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Old 12-22-2016, 01:06 AM   #61 (permalink)
It's all about Diesel
 
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Originally Posted by JohnAh View Post
In the 1940's and 50's there were some bizzarre petrol engine conversions called Hesselman diesels, mainly in trucks and busses. The most common engine was a 6-cyl Volvo engine with low compression (even for a petrol engine, I think it was around 7:1). The engine had powerful spark-plugs for ignition and two slightly special valves per cylinder, giving an extra good swirl. Once started on petrol the Hesselman could switch over and run on the much cheaper oily diesel, -probably with a lot of black smoke and poor efficiency. To keep cylinder temperature up, the idle was kept quite high, and to help it even more, half of the cylinders were completely shut off to make the remaining three work a lot harder. (probably resulting in an extra dense black turd while driving off again...) There were a lot of problems with these engines due to soot and inlet valves that could not rotate the usual way.
Hesselman engines were the earliest application of direct injection in spark-ignited engines, but I never even heard of them being fitted with cylinders shut-off in order to raise the temperatuer while operating on heavy fuels. Surprisingly, at that time the Diesel engines made by Volvo and Scania still featured indirect injection. Anyway, the Hesselman engines were more suitable to use kerosene instead of Diesel fuel.

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Old 12-24-2016, 05:15 PM   #62 (permalink)
NHB
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What makes me quite skeptical is about the life of a rubber belt being soaked on oil.
I haven't heard about any issues with these modern belt bathing in oil. Millions of cars test these belts every day. I think that they are even more reliable than chains.
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Old 12-24-2016, 05:23 PM   #63 (permalink)
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Apart from the cars growing bigger and heavier at each new generation (a weight reduction at this transition is highly uncommon), other issues such as the gear ratio better suited to standard test procedures over real-world efficiency can also be blamed for that.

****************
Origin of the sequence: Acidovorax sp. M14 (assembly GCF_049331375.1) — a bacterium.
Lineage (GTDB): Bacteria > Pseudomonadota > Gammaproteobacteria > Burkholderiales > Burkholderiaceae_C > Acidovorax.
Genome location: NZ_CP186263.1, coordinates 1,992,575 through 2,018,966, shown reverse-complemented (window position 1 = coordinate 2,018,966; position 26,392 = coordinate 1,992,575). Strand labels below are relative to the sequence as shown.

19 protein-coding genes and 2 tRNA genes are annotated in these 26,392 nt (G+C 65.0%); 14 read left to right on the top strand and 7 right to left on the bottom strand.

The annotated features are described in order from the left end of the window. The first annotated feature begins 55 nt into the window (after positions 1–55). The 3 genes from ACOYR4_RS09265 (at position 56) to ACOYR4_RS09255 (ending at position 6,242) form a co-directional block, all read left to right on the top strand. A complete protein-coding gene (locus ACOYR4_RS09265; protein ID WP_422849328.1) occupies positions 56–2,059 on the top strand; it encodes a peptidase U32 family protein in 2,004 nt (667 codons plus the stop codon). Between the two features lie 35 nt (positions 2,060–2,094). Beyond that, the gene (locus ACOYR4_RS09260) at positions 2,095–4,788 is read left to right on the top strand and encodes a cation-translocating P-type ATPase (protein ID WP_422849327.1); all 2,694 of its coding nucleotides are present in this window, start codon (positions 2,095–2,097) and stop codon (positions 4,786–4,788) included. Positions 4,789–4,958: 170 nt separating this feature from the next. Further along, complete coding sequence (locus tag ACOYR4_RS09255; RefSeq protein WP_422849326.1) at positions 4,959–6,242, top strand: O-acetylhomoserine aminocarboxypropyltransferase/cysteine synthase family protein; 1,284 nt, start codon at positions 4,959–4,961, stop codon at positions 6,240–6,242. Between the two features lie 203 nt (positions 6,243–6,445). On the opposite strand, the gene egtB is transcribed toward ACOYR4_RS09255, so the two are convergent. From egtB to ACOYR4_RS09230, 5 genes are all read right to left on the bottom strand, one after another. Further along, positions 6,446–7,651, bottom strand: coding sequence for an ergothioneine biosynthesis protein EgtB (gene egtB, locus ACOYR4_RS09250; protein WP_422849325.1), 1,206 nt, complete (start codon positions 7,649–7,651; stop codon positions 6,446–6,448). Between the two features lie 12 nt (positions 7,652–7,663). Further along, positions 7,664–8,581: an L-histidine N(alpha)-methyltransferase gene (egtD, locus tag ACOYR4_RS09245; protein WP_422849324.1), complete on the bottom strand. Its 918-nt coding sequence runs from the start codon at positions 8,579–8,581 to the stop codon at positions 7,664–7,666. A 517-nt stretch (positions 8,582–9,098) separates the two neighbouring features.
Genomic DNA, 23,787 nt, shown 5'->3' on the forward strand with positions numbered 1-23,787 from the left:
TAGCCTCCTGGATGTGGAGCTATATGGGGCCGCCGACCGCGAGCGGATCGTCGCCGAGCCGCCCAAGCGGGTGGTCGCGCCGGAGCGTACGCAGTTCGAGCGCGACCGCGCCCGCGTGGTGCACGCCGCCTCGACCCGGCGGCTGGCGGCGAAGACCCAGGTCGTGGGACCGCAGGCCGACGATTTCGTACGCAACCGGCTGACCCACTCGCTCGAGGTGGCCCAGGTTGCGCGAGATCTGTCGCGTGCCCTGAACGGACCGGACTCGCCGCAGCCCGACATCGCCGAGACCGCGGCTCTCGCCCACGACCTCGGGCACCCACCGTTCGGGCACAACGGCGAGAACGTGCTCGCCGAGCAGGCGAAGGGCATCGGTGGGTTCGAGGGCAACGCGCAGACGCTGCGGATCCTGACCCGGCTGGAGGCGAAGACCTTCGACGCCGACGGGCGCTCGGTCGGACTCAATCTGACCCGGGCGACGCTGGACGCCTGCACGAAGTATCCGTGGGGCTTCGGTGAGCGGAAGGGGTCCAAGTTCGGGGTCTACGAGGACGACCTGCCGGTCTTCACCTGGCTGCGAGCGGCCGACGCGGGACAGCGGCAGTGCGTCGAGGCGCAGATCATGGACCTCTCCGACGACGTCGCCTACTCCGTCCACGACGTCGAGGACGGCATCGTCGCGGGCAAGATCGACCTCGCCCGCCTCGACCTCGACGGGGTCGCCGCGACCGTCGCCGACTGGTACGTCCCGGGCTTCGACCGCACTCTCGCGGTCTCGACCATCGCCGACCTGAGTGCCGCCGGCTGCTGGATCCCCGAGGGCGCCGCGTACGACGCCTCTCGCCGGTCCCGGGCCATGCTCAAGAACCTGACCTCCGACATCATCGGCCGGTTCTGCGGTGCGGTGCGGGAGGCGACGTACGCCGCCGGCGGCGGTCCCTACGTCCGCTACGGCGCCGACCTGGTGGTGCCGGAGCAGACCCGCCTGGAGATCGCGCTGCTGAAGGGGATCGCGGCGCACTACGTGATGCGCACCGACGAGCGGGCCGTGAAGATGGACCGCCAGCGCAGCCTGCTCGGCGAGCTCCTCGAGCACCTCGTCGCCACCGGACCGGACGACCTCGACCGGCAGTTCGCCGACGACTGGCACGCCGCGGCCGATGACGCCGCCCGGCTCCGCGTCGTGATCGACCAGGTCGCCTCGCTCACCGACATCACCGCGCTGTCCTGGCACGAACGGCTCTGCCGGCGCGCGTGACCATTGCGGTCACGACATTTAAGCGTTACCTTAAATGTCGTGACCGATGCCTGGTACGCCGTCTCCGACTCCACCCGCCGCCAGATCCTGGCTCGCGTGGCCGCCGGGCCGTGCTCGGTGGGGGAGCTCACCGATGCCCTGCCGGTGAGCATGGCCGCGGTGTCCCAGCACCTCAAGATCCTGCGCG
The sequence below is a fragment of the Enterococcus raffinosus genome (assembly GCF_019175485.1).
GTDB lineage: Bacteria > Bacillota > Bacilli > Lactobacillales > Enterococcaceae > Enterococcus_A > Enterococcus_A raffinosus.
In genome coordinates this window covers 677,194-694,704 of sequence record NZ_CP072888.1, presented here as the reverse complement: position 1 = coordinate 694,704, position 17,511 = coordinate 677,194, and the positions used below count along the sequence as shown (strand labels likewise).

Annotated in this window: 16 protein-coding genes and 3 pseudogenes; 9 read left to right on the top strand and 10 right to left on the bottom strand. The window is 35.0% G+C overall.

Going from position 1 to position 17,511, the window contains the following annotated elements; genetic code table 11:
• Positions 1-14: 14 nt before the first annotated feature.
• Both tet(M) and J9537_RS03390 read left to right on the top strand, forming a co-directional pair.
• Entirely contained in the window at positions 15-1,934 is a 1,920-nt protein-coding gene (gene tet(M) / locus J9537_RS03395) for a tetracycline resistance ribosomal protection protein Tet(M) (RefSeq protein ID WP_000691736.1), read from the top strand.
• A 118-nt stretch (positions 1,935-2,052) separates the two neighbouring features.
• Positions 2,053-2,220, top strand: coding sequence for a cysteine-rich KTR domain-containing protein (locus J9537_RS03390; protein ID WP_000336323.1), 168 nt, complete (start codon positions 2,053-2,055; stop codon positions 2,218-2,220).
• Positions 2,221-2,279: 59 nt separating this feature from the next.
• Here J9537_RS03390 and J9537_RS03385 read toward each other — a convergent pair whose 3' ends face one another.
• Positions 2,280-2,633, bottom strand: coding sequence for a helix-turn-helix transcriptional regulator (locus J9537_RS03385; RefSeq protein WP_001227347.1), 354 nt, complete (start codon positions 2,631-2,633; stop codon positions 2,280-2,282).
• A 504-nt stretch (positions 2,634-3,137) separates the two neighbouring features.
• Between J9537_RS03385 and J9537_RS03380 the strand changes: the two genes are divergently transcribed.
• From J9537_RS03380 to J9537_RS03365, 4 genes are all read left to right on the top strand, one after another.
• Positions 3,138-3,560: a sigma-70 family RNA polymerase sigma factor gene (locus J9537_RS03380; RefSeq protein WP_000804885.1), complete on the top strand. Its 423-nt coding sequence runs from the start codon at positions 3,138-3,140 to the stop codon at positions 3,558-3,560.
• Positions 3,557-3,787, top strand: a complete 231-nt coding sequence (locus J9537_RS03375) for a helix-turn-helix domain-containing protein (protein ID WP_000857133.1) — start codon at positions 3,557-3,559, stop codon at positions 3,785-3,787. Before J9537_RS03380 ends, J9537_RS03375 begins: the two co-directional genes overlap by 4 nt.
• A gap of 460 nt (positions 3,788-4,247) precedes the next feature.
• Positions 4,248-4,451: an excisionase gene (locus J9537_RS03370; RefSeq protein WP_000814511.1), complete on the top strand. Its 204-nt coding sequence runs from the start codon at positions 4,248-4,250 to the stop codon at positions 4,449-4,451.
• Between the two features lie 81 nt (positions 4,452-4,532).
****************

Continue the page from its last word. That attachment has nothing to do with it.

Cars have been getting leaner for some time already. I would say that here in Europe almost all new models are lighter than their predeseccors. The tide has changed.
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Old 12-24-2016, 05:56 PM   #64 (permalink)
It's all about Diesel
 
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Cars have been getting leaner for some time already. I would say that here in Europe almost all new models are lighter than their predeseccors. The tide has changed.
I'm not in Europe, but anyway, eventually some different alloys used there might provide a higher tensile strenght to weight ratio than what is used in my country, and this would allow some weight reduction. Engine downsizing seems to be taken more seriously there too, while 3-cylinder engines started to become mainstream in my country just about 4 years ago.
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Old 02-27-2017, 02:43 AM   #65 (permalink)
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Ford has introduced 1.5 liter 3-cylinder engine with cylinder deactivation. Interesting to see, how it compares to the competition in 200 hp class. Ford could cover 100-200 hp range with 3-cylinder engines.

Green Car Congress: Next-Gen Ford Fiesta St with new 200 PS 3-cylinder, 1.5L Ecoboost with 3 drive modes; cylinder deactivation
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Old 02-27-2017, 12:13 PM   #66 (permalink)
...beats walking...
 
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Originally Posted by NHB View Post
Ford has introduced 1.5 liter 3-cylinder engine with cylinder deactivation. Interesting to see, how it compares to the competition in 200 hp class. Ford could cover 100-200 hp range with 3-cylinder engines.

Green Car Congress: Next-Gen Ford Fiesta St with new 200 PS 3-cylinder, 1.5L Ecoboost with 3 drive modes; cylinder deactivation
This is one time that I'd let the europeans be the guinea pigs and testers...I'd wait to see THEIR results before wanting one for myself.

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